Step 1: Plan Your Area
Draw a plan of the area that you want to irrigate, to scale. This should include the house, boundaries, gardens, anything that may affect the irrigation process.
Detail the taps, water supply and where you would like the controller to be. You could use a title plan, google earth, google maps, or a landscaping plan as a basis for your plan. If you haven't got any of these available, drawing on graph paper is a great way to do it.
Step 2: How much water do you have?
Firstly choose the tap you would like to use, fill a bucket with the tap on full and time how long it takes to fill, turn this into litres per minute. A rule of thumb is to use a design flow that is half of what you have measured.
The above rule of thumb is not accurate and it is possible your water supply may not be able to supply 50% of your flow test at operating pressure. If you decide to use this rule of thumb it is advisable to test your biggest zone flow with the actual sprinklers to ensure it works before you install, so adjustments to your design can be made.
It is also likely you may be able to have bigger zones, so doing a proper pressure/flow test could easily pay for itself.
(60 / Time in seconds) x bucket size in litres
Lets say you filled your 10 litre bucket in 15 seconds.
Time = 15
Litres = 10
So through the equation we have 60 Divided by 15 = 4
4 x 10 = 40 litres per minute
Max L/pm for our irrigation is 50% of this therefore 20 L/pm
Step 3: How to irrigate
Step 4: Draw it up
Draw on your plan the positions of the sprinklers, drippers, dripperline. You will need to understand what spacing to have these items at and you can read our sprinkler spacing details, or contact us and we can design it all for you.
Step 5: Break it down into zones
Write on your plan the flows of the outlets. You will now need to split your plan into irrigation zones. Your zones need to be split into the different types of irrigation types, sprinklers can not run in the same zone as drippers or dripperline, products with different water application rates should be on separate zones. Have a look at our zone split diagram.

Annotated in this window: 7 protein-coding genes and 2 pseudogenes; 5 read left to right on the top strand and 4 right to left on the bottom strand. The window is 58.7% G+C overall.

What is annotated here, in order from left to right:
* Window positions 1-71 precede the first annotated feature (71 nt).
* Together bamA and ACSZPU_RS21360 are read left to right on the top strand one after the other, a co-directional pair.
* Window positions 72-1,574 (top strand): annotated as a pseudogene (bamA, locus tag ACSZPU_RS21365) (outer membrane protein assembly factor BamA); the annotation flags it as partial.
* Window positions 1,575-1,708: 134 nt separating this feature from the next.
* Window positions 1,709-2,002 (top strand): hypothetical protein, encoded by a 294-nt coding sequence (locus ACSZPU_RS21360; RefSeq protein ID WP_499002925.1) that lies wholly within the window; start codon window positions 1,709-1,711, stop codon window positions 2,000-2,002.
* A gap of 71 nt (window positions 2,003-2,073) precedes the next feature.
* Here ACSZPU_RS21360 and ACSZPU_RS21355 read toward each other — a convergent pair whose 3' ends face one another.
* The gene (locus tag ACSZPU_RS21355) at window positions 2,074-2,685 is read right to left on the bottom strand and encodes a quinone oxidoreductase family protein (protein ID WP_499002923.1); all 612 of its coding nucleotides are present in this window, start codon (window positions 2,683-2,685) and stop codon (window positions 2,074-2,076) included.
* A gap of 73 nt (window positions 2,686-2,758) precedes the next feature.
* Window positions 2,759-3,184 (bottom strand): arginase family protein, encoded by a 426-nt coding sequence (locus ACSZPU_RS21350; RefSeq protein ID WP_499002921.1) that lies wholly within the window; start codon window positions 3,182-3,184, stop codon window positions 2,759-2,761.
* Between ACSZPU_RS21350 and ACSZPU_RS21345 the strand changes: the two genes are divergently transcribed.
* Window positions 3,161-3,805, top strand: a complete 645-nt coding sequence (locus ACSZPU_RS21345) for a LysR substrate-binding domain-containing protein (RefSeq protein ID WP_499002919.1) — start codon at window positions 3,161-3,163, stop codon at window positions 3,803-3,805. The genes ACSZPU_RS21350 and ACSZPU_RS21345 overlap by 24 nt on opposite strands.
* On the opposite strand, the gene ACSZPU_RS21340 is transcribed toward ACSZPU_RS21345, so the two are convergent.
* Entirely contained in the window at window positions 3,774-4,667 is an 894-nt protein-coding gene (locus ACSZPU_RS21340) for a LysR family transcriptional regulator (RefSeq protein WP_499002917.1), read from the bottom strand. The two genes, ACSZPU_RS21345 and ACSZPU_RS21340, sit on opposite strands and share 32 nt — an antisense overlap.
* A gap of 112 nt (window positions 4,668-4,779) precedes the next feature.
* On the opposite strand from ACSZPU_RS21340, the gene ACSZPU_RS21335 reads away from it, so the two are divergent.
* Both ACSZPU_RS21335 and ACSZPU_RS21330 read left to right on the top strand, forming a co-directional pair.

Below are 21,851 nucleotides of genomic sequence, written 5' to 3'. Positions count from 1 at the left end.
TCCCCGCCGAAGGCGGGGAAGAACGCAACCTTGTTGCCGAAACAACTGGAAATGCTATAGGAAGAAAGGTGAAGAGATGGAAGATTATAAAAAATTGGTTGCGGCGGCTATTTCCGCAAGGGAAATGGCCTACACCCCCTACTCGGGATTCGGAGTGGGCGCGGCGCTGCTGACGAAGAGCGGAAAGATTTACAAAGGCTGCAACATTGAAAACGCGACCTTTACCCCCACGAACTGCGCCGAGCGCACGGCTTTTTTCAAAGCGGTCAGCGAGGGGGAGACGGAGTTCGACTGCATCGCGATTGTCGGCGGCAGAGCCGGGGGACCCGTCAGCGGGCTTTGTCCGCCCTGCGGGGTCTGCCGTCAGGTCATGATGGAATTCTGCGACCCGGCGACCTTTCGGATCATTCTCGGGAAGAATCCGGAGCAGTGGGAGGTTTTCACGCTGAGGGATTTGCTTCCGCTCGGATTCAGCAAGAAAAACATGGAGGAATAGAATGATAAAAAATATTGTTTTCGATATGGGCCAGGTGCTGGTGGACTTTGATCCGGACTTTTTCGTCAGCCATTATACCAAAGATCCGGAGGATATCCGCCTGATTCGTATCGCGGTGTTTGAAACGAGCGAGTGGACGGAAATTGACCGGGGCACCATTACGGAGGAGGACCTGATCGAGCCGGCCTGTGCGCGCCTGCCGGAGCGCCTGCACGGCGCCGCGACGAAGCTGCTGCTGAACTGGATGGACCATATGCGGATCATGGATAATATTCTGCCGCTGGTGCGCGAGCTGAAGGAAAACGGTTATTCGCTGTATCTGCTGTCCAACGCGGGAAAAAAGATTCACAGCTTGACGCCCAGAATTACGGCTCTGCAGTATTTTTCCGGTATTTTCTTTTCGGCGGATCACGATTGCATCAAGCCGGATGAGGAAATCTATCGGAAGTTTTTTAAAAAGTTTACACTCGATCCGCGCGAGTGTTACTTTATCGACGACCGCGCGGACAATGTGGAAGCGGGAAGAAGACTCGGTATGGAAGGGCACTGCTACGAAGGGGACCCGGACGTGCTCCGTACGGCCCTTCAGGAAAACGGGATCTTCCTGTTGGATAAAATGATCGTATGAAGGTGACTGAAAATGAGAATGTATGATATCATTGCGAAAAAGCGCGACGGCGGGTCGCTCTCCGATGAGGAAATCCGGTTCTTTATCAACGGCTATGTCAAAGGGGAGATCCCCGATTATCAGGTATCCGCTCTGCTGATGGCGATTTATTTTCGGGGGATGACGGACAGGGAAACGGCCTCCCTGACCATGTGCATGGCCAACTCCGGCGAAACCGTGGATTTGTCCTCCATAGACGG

Once you have zoned the area you will need to check that flow rates don't exceed your design flow. If it does you need to split your zones further so the total zone flow rate matches what the water supply is capable of, as per step 2.
Step 6: Draw in the pipeline
Pipe sizes, for town mains supply system is 19mm for sprinklers, and 13mm for drippers and drip line. 100 meters of drip line maximum (500 litres per hour). A pumped system you need to talk with one of our experts.
Draw in Pipelines to connect up your sprinklers in the zones that suit the flow you have available. The zone pipelines link back to the control valves (solenoid valves), these are located normally close to the water supply but can be spread out around your garden and feed by a mainline pipe.
See our pipeline layout.
Step 7: Valve Layout
Add your valves into your system, consider what is the best location for ease of access. Most systems you should group all the valves together closes to the tap connection, however if there is good savings in pipe to spread them out through the system and take wiring from the controller, this works well to.
Step 8: Landscape controller options
Choosing a controller is not easy because there is so many to choose from.
First thing you need to do is design your system and have an idea of what extensions might happen in the future.
Then decide if there will be power at the site, it is always cheaper to have a powered controller as the solenoid valves are a lot cheaper, half the cost in the 25mm size.
Then with the knowledge of how many valves you want to operate, battery or mains powered, indoor or outdoor, wifi cloud based and what sensors and features you might need. The below are the main options we see in domestic irrigation systems.
Orbit Tap Timer
You can go for an Orbit tap timer but these are restricted to flow of 1000 litres per hour, but are the cheapest option in many situations.
Hunter XC Controllers
The Hunter XC indoor and XC outdoor controllers are our biggest sellers, the price and quality is hard to pass by. The features they have take care of nearly every landscape system we come across, except they are not wifi capable.
Hunter XCH & Nodes
The Hunter XCH and node controllers are the go to for battery operated controllers, the node is great if you do not have a wall or fence to attach a controller to.
Pro C Controllers
For the next level up the Pro C controllers if you have more than 8 valves and require some extra features.
Then there are wifi controllers, Hydrawise and Skydrop, these are varying features that you will need to understand what suits you the most.